Kehlmann, Daniel 1975-

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Kehlmann, Daniel 1975-


Born 1975, in Munich, Germany; immigrated to Vienna, Austria, 1981; son of a director and an actress. Education: Attended Jesuit college in Vienna, Austria.


Home—Vienna, Austria.


Writer. New York University, Deutsches Haus, New York, NY, writer in residence, 2006.


Förderpreis des Kulturkreises der deutschen Wirtschaft, for Beerholms Vorstellung, 1997; Candide Award, 2005.



Beerholms Vorstellung, Deuticke (Vienna, Austria), 1997.

Unter der Sonne (short fiction), Deuticke (Vienna, Austria), 1998.

Mahlers Zeit, Suhrkamp (Frankfurt on Main, Germany), 1999.

Der fernste Ort, Suhrkamp (Frankfurt on Main, Germany), 2001.

Ich und Kaminski, Suhrkamp (Frankfurt on Main, Germany), 2003.

Die Vermessung der Welt, Rowohlt (Reinbeck, Germany), 2005, translation by Carol Brown Janeway published as Measuring the World, Pantheon Books (New York, NY), 2006.


Daniel Kehlmann was born in Munich, Germany, and raised in Vienna, Austria, where he later attended a Jesuit college. He made his literary debut at a young age with his first novel, Beerholms Vorstellung, for which he quickly garnered praise and was awarded the Förderpreis des Kulturkreises der deutschen Wirtschaft. He has followed up his first novel with several more, as well as a collection of short fiction. Die Vermessung der Welt, which appeared in English as Measuring the World, follows the exploits of nineteenth-century scientist and explorer Alexander von Humboldt and Carl Gauss, the mathematician. In the novel, von Humboldt persuades Gauss to join him, first at a party in Berlin, and then in an expedition across Russia to the Ural Mountains. Kehlmann then goes on to recap some of the adventures each character had prior to their meeting, alternating chapters, and employing magical realism to set the tone of his story. Ray Olson, in a review for Booklist, called the book a "heady historical novel." A contributor for Kirkus Reviews described Kehlmann's effort as "a wonderfully entertaining depiction of an era, but, more importantly, a warm, playful portrait of two delightfully improbable men," concluding that the book was "brilliant." A reviewer for Publishers Weekly remarked: "The narrative is notable for its brisk pacing, lively prose and wry humor."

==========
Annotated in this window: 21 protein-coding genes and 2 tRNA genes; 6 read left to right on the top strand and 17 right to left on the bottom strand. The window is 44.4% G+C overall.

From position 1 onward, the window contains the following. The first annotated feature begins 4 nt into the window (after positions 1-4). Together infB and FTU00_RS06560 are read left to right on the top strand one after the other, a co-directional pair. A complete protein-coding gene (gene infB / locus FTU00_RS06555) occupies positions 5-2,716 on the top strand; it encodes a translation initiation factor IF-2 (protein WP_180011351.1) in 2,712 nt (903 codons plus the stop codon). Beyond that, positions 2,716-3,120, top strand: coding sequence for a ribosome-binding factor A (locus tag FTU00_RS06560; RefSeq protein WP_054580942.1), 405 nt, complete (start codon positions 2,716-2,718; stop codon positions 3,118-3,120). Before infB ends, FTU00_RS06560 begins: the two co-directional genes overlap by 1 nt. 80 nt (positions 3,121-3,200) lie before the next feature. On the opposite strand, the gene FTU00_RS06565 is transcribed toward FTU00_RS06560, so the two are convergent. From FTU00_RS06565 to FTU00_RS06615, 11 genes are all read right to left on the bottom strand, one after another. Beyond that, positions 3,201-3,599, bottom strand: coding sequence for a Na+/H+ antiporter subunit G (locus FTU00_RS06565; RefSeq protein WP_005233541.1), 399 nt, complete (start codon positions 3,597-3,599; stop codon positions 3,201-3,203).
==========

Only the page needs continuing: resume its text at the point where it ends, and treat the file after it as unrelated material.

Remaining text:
Booklist, November 1, 2006, Ray Olson, review of Measuring the World, p. 29.

Entertainment Weekly, November 10, 2006, Wook Kim, review of Measuring the World, p. 89.

Kirkus Reviews, September 1, 2006, review of Measuring the World, p. 867.

Publishers Weekly, September 25, 2006, review of Measuring the World, p. 43.


Complete Review, (December 26, 2006), author biography.

Deseret Morning News Online (Salt Lake City, UT), (December 26, 2006), Dennis Lythgoe, "Measure Delightful Tale of Two Men's Parallel Lives."

Goethe Institute Web site, (December 26, 2006), author biography.

Manchester Guardian Online, (July 19, 2006), Luke Harding, "Unlikely Bestseller Heralds the Return of Lightness and Humour to German Literature."

New York Sun Online, (November 22, 2006), Benjamin Lytal, review of Measuring the World.

News & Observer Online (Raleigh, NC), (December 26, 2006), Todd Shy, "Superb Novel Takes Measure of Great Men."

San Francisco Chronicle Online, (November 12, 2006), Aaron Britt, "Weird Science in Germany."

Washington Post Book World Online, (November 26, 2006), Ron Charles, "Weird Science: A Bestselling German Novel about the Comic Adventures of Two Reallife Scientists."